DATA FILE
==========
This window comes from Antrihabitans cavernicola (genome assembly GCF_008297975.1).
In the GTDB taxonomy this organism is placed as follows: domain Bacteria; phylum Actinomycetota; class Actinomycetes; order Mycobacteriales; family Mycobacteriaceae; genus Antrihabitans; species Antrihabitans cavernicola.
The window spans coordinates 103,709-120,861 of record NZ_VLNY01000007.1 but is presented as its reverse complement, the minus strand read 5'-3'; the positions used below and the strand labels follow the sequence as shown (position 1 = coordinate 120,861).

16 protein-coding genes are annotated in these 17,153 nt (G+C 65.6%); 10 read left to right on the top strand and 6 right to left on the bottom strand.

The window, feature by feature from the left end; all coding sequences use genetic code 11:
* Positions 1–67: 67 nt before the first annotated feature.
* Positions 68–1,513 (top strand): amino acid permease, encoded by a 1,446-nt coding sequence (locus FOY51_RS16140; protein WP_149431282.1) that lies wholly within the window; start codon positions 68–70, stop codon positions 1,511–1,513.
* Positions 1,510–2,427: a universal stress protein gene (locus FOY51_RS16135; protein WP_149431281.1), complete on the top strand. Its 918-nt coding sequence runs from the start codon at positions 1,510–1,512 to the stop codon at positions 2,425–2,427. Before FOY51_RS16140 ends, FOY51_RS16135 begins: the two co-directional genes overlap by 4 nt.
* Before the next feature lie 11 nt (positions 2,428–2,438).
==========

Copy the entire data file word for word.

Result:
This window comes from Antrihabitans cavernicola (genome assembly GCF_008297975.1).
In the GTDB taxonomy this organism is placed as follows: domain Bacteria; phylum Actinomycetota; class Actinomycetes; order Mycobacteriales; family Mycobacteriaceae; genus Antrihabitans; species Antrihabitans cavernicola.
The window spans coordinates 103,709-120,861 of record NZ_VLNY01000007.1 but is presented as its reverse complement, the minus strand read 5'-3'; the positions used below and the strand labels follow the sequence as shown (position 1 = coordinate 120,861).

16 protein-coding genes are annotated in these 17,153 nt (G+C 65.6%); 10 read left to right on the top strand and 6 right to left on the bottom strand.

The window, feature by feature from the left end; all coding sequences use genetic code 11:
* Positions 1–67: 67 nt before the first annotated feature.
* Positions 68–1,513 (top strand): amino acid permease, encoded by a 1,446-nt coding sequence (locus FOY51_RS16140; protein WP_149431282.1) that lies wholly within the window; start codon positions 68–70, stop codon positions 1,511–1,513.
* Positions 1,510–2,427: a universal stress protein gene (locus FOY51_RS16135; protein WP_149431281.1), complete on the top strand. Its 918-nt coding sequence runs from the start codon at positions 1,510–1,512 to the stop codon at positions 2,425–2,427. Before FOY51_RS16140 ends, FOY51_RS16135 begins: the two co-directional genes overlap by 4 nt.
* Before the next feature lie 11 nt (positions 2,428–2,438).